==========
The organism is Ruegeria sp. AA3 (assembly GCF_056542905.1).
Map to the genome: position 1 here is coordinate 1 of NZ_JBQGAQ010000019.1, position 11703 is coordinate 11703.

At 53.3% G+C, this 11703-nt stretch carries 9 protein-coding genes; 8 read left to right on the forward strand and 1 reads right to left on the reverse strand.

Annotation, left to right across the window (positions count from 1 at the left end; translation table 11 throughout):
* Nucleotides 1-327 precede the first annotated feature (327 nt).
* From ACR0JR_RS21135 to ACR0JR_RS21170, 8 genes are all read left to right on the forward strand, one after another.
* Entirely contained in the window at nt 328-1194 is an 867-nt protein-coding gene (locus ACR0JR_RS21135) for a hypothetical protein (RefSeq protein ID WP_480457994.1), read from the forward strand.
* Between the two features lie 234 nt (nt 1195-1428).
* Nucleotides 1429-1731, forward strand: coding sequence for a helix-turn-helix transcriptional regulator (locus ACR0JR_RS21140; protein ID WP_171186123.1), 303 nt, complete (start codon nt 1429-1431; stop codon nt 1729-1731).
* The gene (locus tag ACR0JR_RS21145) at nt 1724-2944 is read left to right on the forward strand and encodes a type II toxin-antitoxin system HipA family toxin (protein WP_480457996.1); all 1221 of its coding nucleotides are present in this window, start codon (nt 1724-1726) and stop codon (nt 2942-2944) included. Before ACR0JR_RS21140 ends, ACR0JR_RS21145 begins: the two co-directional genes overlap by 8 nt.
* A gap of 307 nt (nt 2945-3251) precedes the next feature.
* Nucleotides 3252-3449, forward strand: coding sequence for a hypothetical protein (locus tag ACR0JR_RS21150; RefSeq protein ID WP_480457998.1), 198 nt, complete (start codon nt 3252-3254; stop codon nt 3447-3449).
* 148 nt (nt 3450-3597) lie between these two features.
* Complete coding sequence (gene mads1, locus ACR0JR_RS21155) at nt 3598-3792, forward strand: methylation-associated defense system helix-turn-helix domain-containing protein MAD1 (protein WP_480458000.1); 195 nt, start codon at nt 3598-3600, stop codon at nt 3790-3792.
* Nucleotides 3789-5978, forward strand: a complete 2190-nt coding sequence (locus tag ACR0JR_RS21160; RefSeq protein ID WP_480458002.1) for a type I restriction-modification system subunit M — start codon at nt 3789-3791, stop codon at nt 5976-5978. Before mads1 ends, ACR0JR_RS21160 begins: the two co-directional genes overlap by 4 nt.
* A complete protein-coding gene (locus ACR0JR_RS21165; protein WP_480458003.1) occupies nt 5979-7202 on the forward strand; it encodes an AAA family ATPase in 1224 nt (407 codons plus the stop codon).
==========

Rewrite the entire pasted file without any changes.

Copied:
The organism is Ruegeria sp. AA3 (assembly GCF_056542905.1).
Map to the genome: position 1 here is coordinate 1 of NZ_JBQGAQ010000019.1, position 11703 is coordinate 11703.

At 53.3% G+C, this 11703-nt stretch carries 9 protein-coding genes; 8 read left to right on the forward strand and 1 reads right to left on the reverse strand.

Annotation, left to right across the window (positions count from 1 at the left end; translation table 11 throughout):
* Nucleotides 1-327 precede the first annotated feature (327 nt).
* From ACR0JR_RS21135 to ACR0JR_RS21170, 8 genes are all read left to right on the forward strand, one after another.
* Entirely contained in the window at nt 328-1194 is an 867-nt protein-coding gene (locus ACR0JR_RS21135) for a hypothetical protein (RefSeq protein ID WP_480457994.1), read from the forward strand.
* Between the two features lie 234 nt (nt 1195-1428).
* Nucleotides 1429-1731, forward strand: coding sequence for a helix-turn-helix transcriptional regulator (locus ACR0JR_RS21140; protein ID WP_171186123.1), 303 nt, complete (start codon nt 1429-1431; stop codon nt 1729-1731).
* The gene (locus tag ACR0JR_RS21145) at nt 1724-2944 is read left to right on the forward strand and encodes a type II toxin-antitoxin system HipA family toxin (protein WP_480457996.1); all 1221 of its coding nucleotides are present in this window, start codon (nt 1724-1726) and stop codon (nt 2942-2944) included. Before ACR0JR_RS21140 ends, ACR0JR_RS21145 begins: the two co-directional genes overlap by 8 nt.
* A gap of 307 nt (nt 2945-3251) precedes the next feature.
* Nucleotides 3252-3449, forward strand: coding sequence for a hypothetical protein (locus tag ACR0JR_RS21150; RefSeq protein ID WP_480457998.1), 198 nt, complete (start codon nt 3252-3254; stop codon nt 3447-3449).
* 148 nt (nt 3450-3597) lie between these two features.
* Complete coding sequence (gene mads1, locus ACR0JR_RS21155) at nt 3598-3792, forward strand: methylation-associated defense system helix-turn-helix domain-containing protein MAD1 (protein WP_480458000.1); 195 nt, start codon at nt 3598-3600, stop codon at nt 3790-3792.
* Nucleotides 3789-5978, forward strand: a complete 2190-nt coding sequence (locus tag ACR0JR_RS21160; RefSeq protein ID WP_480458002.1) for a type I restriction-modification system subunit M — start codon at nt 3789-3791, stop codon at nt 5976-5978. Before mads1 ends, ACR0JR_RS21160 begins: the two co-directional genes overlap by 4 nt.
* A complete protein-coding gene (locus ACR0JR_RS21165; protein WP_480458003.1) occupies nt 5979-7202 on the forward strand; it encodes an AAA family ATPase in 1224 nt (407 codons plus the stop codon).